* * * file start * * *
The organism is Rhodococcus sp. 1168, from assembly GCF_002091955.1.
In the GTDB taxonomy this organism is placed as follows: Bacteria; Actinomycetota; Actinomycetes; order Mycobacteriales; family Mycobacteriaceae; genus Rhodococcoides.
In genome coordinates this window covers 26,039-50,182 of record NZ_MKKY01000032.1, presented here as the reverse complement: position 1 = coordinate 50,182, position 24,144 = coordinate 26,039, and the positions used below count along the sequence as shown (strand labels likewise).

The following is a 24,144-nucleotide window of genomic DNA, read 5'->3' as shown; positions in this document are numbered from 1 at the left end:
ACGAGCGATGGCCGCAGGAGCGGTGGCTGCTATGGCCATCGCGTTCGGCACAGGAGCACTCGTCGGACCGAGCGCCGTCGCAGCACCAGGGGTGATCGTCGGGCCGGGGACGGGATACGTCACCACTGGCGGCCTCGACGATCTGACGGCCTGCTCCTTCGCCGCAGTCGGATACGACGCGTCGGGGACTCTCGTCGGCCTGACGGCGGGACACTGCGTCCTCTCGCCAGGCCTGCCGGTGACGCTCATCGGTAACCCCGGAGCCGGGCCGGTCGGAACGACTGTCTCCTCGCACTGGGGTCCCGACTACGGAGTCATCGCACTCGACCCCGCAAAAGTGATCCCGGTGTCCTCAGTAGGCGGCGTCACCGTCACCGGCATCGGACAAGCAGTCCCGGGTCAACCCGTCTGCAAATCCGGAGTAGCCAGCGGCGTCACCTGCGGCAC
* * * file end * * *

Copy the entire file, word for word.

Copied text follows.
The organism is Rhodococcus sp. 1168, from assembly GCF_002091955.1.
In the GTDB taxonomy this organism is placed as follows: Bacteria; Actinomycetota; Actinomycetes; order Mycobacteriales; family Mycobacteriaceae; genus Rhodococcoides.
In genome coordinates this window covers 26,039-50,182 of record NZ_MKKY01000032.1, presented here as the reverse complement: position 1 = coordinate 50,182, position 24,144 = coordinate 26,039, and the positions used below count along the sequence as shown (strand labels likewise).

The following is a 24,144-nucleotide window of genomic DNA, read 5'->3' as shown; positions in this document are numbered from 1 at the left end:
ACGAGCGATGGCCGCAGGAGCGGTGGCTGCTATGGCCATCGCGTTCGGCACAGGAGCACTCGTCGGACCGAGCGCCGTCGCAGCACCAGGGGTGATCGTCGGGCCGGGGACGGGATACGTCACCACTGGCGGCCTCGACGATCTGACGGCCTGCTCCTTCGCCGCAGTCGGATACGACGCGTCGGGGACTCTCGTCGGCCTGACGGCGGGACACTGCGTCCTCTCGCCAGGCCTGCCGGTGACGCTCATCGGTAACCCCGGAGCCGGGCCGGTCGGAACGACTGTCTCCTCGCACTGGGGTCCCGACTACGGAGTCATCGCACTCGACCCCGCAAAAGTGATCCCGGTGTCCTCAGTAGGCGGCGTCACCGTCACCGGCATCGGACAAGCAGTCCCGGGTCAACCCGTCTGCAAATCCGGAGTAGCCAGCGGCGTCACCTGCGGCAC